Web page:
Even as Apple abandoned the “X” for this year’s macOS upgrade, it retained the odd-even cycle for the refresh’s system requirements, knocking older systems in its MacBook, Air and iMac lines from the list able to run the operating system.
On Monday, the Cupertino, Calif. company unveiled mac OS 11, aka “Big Sur,” at a virtual Worldwide Developers Conference (WWDC). Apple dispensed with the numeral 10, expressed with the “X” it had used for its desktop operating system since 2001, moving up a whole number rather than the traditional tenth (which would have made Big Sur macOS 10.16). The free upgrade will ship this fall, almost certainly in September or October.
macOS 11 will introduce a new look and design, one that Apple argued was the biggest change since the debut of OS X. It will also be the first desktop OS to run on the ARM-based systems Apple will begin rolling out later this year and in 2021.
This year’s even
Apple has used an odd-even cadence for its operating system upgrades’ requirements, alternately retaining the prior year’s models on the newest version’s support list in odd-numbered years with odd-numbered editions, as in 2019’s Catalina, macOS 10.15, and dropping models from the list during even-numbered years with even-numbered editions.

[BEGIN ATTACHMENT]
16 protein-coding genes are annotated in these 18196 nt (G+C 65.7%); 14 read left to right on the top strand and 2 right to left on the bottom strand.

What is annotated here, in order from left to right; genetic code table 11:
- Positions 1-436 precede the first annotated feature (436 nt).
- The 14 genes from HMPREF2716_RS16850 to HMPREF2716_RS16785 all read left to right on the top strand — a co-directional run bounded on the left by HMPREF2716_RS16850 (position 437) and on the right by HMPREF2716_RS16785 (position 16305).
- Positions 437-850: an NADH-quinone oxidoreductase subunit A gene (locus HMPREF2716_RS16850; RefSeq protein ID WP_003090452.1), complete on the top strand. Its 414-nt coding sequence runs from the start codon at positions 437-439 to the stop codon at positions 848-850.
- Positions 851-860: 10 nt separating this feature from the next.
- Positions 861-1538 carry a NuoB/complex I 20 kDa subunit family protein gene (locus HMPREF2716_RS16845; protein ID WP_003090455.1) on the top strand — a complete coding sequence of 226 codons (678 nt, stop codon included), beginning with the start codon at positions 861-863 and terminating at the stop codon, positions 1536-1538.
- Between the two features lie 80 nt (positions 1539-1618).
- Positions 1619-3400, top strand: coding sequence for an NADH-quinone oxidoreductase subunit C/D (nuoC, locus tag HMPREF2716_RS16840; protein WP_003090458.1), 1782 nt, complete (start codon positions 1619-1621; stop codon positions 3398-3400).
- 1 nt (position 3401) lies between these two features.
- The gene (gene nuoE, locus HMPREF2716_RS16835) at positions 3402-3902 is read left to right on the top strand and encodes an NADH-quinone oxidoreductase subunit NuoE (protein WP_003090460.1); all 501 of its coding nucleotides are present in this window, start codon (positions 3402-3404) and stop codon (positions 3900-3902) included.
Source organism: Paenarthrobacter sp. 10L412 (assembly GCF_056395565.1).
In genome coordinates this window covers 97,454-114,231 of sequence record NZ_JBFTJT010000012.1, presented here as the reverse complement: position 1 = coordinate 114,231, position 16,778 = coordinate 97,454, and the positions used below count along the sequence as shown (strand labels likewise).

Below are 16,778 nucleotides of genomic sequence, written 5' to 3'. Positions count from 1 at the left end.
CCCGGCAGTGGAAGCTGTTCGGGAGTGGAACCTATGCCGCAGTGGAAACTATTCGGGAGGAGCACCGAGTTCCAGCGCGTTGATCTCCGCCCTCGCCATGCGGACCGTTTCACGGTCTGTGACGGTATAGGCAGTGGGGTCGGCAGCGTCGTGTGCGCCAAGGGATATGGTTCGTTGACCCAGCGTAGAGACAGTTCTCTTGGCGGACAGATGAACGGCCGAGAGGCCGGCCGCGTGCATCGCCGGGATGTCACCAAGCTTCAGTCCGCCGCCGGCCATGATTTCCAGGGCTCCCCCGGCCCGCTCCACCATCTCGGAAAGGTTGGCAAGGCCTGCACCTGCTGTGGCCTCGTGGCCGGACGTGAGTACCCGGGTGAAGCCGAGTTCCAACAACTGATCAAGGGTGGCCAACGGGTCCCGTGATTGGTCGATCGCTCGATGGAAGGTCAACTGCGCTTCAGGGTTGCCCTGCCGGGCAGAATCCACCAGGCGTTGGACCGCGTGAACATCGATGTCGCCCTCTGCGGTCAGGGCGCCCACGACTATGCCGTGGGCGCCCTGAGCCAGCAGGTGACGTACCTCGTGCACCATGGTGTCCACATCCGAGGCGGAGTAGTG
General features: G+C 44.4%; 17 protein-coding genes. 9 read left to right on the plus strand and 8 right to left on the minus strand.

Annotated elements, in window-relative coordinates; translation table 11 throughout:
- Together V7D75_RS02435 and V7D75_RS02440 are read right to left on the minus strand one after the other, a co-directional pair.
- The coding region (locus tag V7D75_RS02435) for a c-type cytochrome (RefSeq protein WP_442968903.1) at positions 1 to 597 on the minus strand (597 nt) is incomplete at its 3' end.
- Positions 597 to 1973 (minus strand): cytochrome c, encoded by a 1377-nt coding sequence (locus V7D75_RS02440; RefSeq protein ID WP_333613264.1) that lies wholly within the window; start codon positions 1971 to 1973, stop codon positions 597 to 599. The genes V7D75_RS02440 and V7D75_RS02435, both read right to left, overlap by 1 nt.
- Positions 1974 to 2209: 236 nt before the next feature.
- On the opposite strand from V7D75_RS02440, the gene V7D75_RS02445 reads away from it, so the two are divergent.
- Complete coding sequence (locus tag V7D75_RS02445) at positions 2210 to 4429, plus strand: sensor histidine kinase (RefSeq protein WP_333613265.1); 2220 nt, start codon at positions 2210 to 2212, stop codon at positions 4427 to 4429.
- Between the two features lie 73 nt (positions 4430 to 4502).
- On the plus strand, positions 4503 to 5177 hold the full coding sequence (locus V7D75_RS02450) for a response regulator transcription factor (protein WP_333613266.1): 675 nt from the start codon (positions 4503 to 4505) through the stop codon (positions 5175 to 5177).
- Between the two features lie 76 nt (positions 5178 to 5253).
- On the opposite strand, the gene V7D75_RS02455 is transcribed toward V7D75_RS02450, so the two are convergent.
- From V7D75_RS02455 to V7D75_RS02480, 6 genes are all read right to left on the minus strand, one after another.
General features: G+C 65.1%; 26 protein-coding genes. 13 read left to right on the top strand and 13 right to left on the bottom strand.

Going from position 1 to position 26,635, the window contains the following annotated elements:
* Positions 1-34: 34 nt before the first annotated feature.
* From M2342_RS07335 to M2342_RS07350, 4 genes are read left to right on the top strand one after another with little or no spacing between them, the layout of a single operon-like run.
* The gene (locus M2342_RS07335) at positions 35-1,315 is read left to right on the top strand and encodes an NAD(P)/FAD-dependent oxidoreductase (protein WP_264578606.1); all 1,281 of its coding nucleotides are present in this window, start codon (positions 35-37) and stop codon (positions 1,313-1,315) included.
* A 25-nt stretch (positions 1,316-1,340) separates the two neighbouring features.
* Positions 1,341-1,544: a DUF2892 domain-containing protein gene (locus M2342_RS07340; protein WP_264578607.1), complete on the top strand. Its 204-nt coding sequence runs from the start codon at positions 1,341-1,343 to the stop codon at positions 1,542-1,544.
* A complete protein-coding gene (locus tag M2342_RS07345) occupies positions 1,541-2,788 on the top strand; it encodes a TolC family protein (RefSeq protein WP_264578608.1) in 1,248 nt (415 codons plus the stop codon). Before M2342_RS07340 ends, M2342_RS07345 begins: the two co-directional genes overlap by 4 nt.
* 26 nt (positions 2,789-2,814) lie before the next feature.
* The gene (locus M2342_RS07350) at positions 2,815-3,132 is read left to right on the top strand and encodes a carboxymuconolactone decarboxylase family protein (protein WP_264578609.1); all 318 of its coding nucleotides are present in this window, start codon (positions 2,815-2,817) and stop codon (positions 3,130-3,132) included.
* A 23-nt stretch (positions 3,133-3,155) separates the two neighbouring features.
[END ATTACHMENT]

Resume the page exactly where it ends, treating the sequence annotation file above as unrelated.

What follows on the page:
Big Sur would have been 10.16 if Apple had hewed to tradition, but it’s still an even-numbered upgrade because of its year. So it wasn’t a surprise when the system requirements were narrowed for the new OS.
According to Apple, these Macs will run Big Sur:
- MacBook 2015 and later
- MacBook Air 2013 and later
- MacBook Pro 2013 and later
- iMac 2014 and later
- iMac Pro 2017 and later
- Mac Mini 2014 and later
- Mac Pro 2013 and later
Macs that didn’t make Big Sur’s list but were on Catalina’s included the mid- and late-year 2012 MacBook Pro, mid-2012 MacBook Air, mid-2012 and late-2013 iMac, and late-2012 Mac Mini machines. The now-abandoned systems will be supported with security-only updates to the last-chance Catalina through the summer of 2022, however.
Although paying developers now have access to Big Sur preview code, the public beta won’t debut until July, Apple said. As in years past, that beta will be made available to those who register here.
macOS Big Sur will be available from the Mac App Store when it releases.
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